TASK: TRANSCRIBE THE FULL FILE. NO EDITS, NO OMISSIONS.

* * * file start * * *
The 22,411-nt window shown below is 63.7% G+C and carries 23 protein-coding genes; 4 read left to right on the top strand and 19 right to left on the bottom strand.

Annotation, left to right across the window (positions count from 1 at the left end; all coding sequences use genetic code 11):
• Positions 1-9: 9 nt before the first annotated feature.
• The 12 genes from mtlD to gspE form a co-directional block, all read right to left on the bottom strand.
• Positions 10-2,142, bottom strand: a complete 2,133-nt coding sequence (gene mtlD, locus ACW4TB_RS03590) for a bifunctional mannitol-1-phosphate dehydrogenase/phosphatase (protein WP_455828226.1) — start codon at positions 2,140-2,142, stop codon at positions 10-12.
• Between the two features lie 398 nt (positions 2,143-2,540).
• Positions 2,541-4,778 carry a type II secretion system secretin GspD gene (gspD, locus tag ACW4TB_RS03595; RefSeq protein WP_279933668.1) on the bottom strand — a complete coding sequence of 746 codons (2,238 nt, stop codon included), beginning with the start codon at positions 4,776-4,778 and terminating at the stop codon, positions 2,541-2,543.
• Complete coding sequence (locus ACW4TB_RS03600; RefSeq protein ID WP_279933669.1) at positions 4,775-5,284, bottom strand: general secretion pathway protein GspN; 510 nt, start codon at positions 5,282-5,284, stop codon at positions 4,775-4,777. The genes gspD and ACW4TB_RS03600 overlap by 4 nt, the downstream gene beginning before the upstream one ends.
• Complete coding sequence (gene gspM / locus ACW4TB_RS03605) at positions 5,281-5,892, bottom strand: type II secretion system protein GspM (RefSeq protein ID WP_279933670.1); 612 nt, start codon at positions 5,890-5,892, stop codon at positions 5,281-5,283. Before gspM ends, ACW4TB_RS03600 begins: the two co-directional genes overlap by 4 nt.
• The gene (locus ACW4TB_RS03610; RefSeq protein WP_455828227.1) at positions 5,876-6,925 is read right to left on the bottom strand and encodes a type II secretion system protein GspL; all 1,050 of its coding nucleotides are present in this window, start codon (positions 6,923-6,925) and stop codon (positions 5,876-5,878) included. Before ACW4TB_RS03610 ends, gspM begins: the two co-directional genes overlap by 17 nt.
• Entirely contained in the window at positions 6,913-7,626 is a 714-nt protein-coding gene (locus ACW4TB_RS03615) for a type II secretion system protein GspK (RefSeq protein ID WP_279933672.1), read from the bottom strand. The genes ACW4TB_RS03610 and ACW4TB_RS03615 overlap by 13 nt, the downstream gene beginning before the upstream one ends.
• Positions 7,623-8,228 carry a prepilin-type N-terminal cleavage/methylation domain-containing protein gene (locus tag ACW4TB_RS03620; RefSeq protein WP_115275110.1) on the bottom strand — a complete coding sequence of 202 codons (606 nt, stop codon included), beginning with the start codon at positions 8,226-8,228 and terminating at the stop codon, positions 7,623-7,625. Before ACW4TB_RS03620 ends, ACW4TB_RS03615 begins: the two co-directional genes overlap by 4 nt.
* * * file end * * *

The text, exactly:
The 22,411-nt window shown below is 63.7% G+C and carries 23 protein-coding genes; 4 read left to right on the top strand and 19 right to left on the bottom strand.

Annotation, left to right across the window (positions count from 1 at the left end; all coding sequences use genetic code 11):
• Positions 1-9: 9 nt before the first annotated feature.
• The 12 genes from mtlD to gspE form a co-directional block, all read right to left on the bottom strand.
• Positions 10-2,142, bottom strand: a complete 2,133-nt coding sequence (gene mtlD, locus ACW4TB_RS03590) for a bifunctional mannitol-1-phosphate dehydrogenase/phosphatase (protein WP_455828226.1) — start codon at positions 2,140-2,142, stop codon at positions 10-12.
• Between the two features lie 398 nt (positions 2,143-2,540).
• Positions 2,541-4,778 carry a type II secretion system secretin GspD gene (gspD, locus tag ACW4TB_RS03595; RefSeq protein WP_279933668.1) on the bottom strand — a complete coding sequence of 746 codons (2,238 nt, stop codon included), beginning with the start codon at positions 4,776-4,778 and terminating at the stop codon, positions 2,541-2,543.
• Complete coding sequence (locus ACW4TB_RS03600; RefSeq protein ID WP_279933669.1) at positions 4,775-5,284, bottom strand: general secretion pathway protein GspN; 510 nt, start codon at positions 5,282-5,284, stop codon at positions 4,775-4,777. The genes gspD and ACW4TB_RS03600 overlap by 4 nt, the downstream gene beginning before the upstream one ends.
• Complete coding sequence (gene gspM / locus ACW4TB_RS03605) at positions 5,281-5,892, bottom strand: type II secretion system protein GspM (RefSeq protein ID WP_279933670.1); 612 nt, start codon at positions 5,890-5,892, stop codon at positions 5,281-5,283. Before gspM ends, ACW4TB_RS03600 begins: the two co-directional genes overlap by 4 nt.
• The gene (locus ACW4TB_RS03610; RefSeq protein WP_455828227.1) at positions 5,876-6,925 is read right to left on the bottom strand and encodes a type II secretion system protein GspL; all 1,050 of its coding nucleotides are present in this window, start codon (positions 6,923-6,925) and stop codon (positions 5,876-5,878) included. Before ACW4TB_RS03610 ends, gspM begins: the two co-directional genes overlap by 17 nt.
• Entirely contained in the window at positions 6,913-7,626 is a 714-nt protein-coding gene (locus ACW4TB_RS03615) for a type II secretion system protein GspK (RefSeq protein ID WP_279933672.1), read from the bottom strand. The genes ACW4TB_RS03610 and ACW4TB_RS03615 overlap by 13 nt, the downstream gene beginning before the upstream one ends.
• Positions 7,623-8,228 carry a prepilin-type N-terminal cleavage/methylation domain-containing protein gene (locus tag ACW4TB_RS03620; RefSeq protein WP_115275110.1) on the bottom strand — a complete coding sequence of 202 codons (606 nt, stop codon included), beginning with the start codon at positions 8,226-8,228 and terminating at the stop codon, positions 7,623-7,625. Before ACW4TB_RS03620 ends, ACW4TB_RS03615 begins: the two co-directional genes overlap by 4 nt.